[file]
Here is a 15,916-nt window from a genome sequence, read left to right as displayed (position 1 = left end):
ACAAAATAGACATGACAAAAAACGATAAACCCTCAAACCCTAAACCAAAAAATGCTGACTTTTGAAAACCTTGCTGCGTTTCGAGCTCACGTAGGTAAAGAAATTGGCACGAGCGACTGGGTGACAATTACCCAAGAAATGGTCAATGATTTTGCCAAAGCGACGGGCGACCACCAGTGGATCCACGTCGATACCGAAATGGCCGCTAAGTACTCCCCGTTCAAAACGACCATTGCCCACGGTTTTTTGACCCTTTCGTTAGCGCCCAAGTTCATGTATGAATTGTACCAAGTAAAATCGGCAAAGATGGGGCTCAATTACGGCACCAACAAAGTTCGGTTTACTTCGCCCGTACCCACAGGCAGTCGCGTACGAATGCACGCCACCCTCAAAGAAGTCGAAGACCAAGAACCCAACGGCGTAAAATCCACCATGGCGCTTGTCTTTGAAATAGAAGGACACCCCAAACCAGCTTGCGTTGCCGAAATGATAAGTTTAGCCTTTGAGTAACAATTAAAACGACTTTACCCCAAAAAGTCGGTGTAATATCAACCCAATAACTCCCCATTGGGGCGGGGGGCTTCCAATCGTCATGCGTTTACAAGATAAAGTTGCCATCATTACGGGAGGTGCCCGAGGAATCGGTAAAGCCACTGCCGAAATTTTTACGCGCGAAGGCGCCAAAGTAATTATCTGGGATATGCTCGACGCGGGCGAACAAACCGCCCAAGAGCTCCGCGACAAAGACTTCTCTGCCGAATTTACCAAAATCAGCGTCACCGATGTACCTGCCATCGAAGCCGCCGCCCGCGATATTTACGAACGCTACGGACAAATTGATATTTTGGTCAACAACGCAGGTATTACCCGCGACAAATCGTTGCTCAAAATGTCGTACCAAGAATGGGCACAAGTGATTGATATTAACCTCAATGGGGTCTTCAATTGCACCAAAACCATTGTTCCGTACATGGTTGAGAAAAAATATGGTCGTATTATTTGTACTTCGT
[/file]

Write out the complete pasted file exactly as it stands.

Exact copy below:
Here is a 15,916-nt window from a genome sequence, read left to right as displayed (position 1 = left end):
ACAAAATAGACATGACAAAAAACGATAAACCCTCAAACCCTAAACCAAAAAATGCTGACTTTTGAAAACCTTGCTGCGTTTCGAGCTCACGTAGGTAAAGAAATTGGCACGAGCGACTGGGTGACAATTACCCAAGAAATGGTCAATGATTTTGCCAAAGCGACGGGCGACCACCAGTGGATCCACGTCGATACCGAAATGGCCGCTAAGTACTCCCCGTTCAAAACGACCATTGCCCACGGTTTTTTGACCCTTTCGTTAGCGCCCAAGTTCATGTATGAATTGTACCAAGTAAAATCGGCAAAGATGGGGCTCAATTACGGCACCAACAAAGTTCGGTTTACTTCGCCCGTACCCACAGGCAGTCGCGTACGAATGCACGCCACCCTCAAAGAAGTCGAAGACCAAGAACCCAACGGCGTAAAATCCACCATGGCGCTTGTCTTTGAAATAGAAGGACACCCCAAACCAGCTTGCGTTGCCGAAATGATAAGTTTAGCCTTTGAGTAACAATTAAAACGACTTTACCCCAAAAAGTCGGTGTAATATCAACCCAATAACTCCCCATTGGGGCGGGGGGCTTCCAATCGTCATGCGTTTACAAGATAAAGTTGCCATCATTACGGGAGGTGCCCGAGGAATCGGTAAAGCCACTGCCGAAATTTTTACGCGCGAAGGCGCCAAAGTAATTATCTGGGATATGCTCGACGCGGGCGAACAAACCGCCCAAGAGCTCCGCGACAAAGACTTCTCTGCCGAATTTACCAAAATCAGCGTCACCGATGTACCTGCCATCGAAGCCGCCGCCCGCGATATTTACGAACGCTACGGACAAATTGATATTTTGGTCAACAACGCAGGTATTACCCGCGACAAATCGTTGCTCAAAATGTCGTACCAAGAATGGGCACAAGTGATTGATATTAACCTCAATGGGGTCTTCAATTGCACCAAAACCATTGTTCCGTACATGGTTGAGAAAAAATATGGTCGTATTATTTGTACTTCGT